Earth Eats: Real Food, Green Living

Radioactive Mushrooms? Japan Concerned About Nuclear Effects

Japan has decided to expand a governmental agency to include nuclear testing in the wake of nuclear power plant damage.

cars and buildings in tsunami destruction

Photo: Roberto De Vido (Flickr)

The March 2011 tsunami that struck Japan was the most powerful on record, damaging nuclear power plants at Fukushima Dai-ichi.

Japan has widened their food radiation concern to mushrooms and decided to implement an official governing body to test radiation.

The Japanese government will expand the Japanese Environment Ministry to include nuclear power and hope to have the agency operational by April.

Up until now, the Japanese government didn’t have a central body to test for radiation. When the Fukushima Dai-ichi nuclear power plant was damaged after the tsunami, the government became concerned with food safety.

Rice has already been on the Japanese government’s radar. Half of Japan’s rice is grown within range of the damaged Fukushima reactor, and farmers are awaiting testing before they begin harvesting.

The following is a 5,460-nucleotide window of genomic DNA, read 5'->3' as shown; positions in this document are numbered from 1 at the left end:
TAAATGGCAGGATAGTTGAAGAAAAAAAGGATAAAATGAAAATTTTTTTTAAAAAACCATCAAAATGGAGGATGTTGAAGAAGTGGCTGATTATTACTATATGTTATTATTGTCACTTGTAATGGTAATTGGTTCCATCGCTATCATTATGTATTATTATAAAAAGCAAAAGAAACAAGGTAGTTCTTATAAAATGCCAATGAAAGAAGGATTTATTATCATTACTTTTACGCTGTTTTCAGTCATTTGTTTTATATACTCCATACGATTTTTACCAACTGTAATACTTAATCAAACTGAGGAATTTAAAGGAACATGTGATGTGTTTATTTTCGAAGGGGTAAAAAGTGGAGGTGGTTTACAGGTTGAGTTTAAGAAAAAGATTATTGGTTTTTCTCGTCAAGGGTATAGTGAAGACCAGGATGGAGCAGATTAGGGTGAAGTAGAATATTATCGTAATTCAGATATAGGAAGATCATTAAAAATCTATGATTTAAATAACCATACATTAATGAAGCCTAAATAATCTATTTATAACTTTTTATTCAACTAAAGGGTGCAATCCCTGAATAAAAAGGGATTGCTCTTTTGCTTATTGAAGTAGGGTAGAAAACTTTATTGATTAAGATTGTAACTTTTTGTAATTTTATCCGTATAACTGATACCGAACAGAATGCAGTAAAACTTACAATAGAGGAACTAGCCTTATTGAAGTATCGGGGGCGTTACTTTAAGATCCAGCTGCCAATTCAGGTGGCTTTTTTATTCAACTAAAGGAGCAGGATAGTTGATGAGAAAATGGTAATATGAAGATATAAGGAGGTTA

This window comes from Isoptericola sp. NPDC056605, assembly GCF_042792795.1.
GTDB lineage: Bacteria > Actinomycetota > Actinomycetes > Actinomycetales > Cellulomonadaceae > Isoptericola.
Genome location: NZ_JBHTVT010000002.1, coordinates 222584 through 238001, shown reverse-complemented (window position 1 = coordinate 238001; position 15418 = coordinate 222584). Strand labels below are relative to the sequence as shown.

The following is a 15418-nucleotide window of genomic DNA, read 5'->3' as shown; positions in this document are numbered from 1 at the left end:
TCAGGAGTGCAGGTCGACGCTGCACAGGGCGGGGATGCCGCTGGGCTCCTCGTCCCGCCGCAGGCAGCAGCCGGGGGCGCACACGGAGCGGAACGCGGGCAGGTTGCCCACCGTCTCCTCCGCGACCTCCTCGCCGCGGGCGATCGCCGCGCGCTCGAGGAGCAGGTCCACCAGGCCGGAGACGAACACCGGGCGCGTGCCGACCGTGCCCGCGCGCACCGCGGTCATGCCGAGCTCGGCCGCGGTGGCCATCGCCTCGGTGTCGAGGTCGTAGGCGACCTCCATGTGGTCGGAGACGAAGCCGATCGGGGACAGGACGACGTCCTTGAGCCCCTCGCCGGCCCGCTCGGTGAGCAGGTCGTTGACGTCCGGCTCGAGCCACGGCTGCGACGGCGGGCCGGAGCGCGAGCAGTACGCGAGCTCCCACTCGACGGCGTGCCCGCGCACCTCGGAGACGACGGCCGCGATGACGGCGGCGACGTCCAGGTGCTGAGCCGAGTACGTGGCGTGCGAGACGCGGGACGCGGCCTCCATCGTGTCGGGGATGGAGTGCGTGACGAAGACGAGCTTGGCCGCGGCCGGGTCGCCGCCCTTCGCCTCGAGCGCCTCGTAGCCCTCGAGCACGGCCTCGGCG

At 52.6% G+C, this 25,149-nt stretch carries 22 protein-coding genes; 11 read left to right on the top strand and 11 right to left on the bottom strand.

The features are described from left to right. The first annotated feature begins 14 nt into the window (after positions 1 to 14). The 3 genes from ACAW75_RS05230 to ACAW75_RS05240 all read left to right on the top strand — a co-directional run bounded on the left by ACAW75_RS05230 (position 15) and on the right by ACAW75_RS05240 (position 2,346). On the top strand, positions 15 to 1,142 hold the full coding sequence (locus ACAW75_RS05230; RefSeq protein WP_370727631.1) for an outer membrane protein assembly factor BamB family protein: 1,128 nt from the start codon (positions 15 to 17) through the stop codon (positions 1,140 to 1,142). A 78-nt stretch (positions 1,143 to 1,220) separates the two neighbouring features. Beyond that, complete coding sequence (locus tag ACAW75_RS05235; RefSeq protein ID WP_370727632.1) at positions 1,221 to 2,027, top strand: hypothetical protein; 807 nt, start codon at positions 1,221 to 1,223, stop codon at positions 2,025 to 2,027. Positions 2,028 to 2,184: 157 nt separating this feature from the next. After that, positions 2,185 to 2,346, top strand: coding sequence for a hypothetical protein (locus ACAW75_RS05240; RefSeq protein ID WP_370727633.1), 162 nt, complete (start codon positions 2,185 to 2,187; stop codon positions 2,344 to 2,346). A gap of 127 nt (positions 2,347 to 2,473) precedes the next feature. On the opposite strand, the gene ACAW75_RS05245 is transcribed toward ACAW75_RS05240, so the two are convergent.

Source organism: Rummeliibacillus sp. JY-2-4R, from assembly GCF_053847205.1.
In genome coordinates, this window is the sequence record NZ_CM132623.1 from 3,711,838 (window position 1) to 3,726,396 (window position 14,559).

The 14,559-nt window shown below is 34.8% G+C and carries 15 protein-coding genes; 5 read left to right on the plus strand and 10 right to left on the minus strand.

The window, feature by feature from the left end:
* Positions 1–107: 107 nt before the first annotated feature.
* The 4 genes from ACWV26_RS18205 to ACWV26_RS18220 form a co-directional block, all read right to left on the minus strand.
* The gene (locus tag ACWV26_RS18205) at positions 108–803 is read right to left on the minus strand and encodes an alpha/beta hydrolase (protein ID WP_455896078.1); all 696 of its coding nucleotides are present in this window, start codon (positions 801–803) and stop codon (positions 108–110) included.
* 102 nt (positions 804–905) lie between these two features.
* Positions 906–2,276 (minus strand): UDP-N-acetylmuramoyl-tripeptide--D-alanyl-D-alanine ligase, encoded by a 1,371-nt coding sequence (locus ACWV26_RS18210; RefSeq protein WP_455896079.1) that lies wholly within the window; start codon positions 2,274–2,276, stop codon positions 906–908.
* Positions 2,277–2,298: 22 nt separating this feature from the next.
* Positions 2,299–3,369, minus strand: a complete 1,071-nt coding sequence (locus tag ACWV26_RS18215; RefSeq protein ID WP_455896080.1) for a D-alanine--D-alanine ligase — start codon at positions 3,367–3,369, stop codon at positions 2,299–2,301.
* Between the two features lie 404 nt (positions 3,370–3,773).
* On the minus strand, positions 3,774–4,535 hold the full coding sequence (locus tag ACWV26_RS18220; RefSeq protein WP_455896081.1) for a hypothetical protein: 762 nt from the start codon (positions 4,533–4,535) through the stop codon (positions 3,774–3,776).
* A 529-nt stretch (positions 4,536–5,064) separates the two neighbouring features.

The nameko mushroom, grown in open air, was found to contain nine times the legal limit of cesium when tested. Exposure to cesium can increase one’s risk for cancer.

Read More:

  • Mushrooms join threats to Japan’s food chain from radiation (The Economic Times)
  • Japan Puts Nuclear Regulation in the Hands of Environment Ministry (Reuters)
Liz Leslie

Liz Leslie is a journalist based in Bloomington, Indiana. When she's not writing about food, she's likely eating food. Or dreaming about food.

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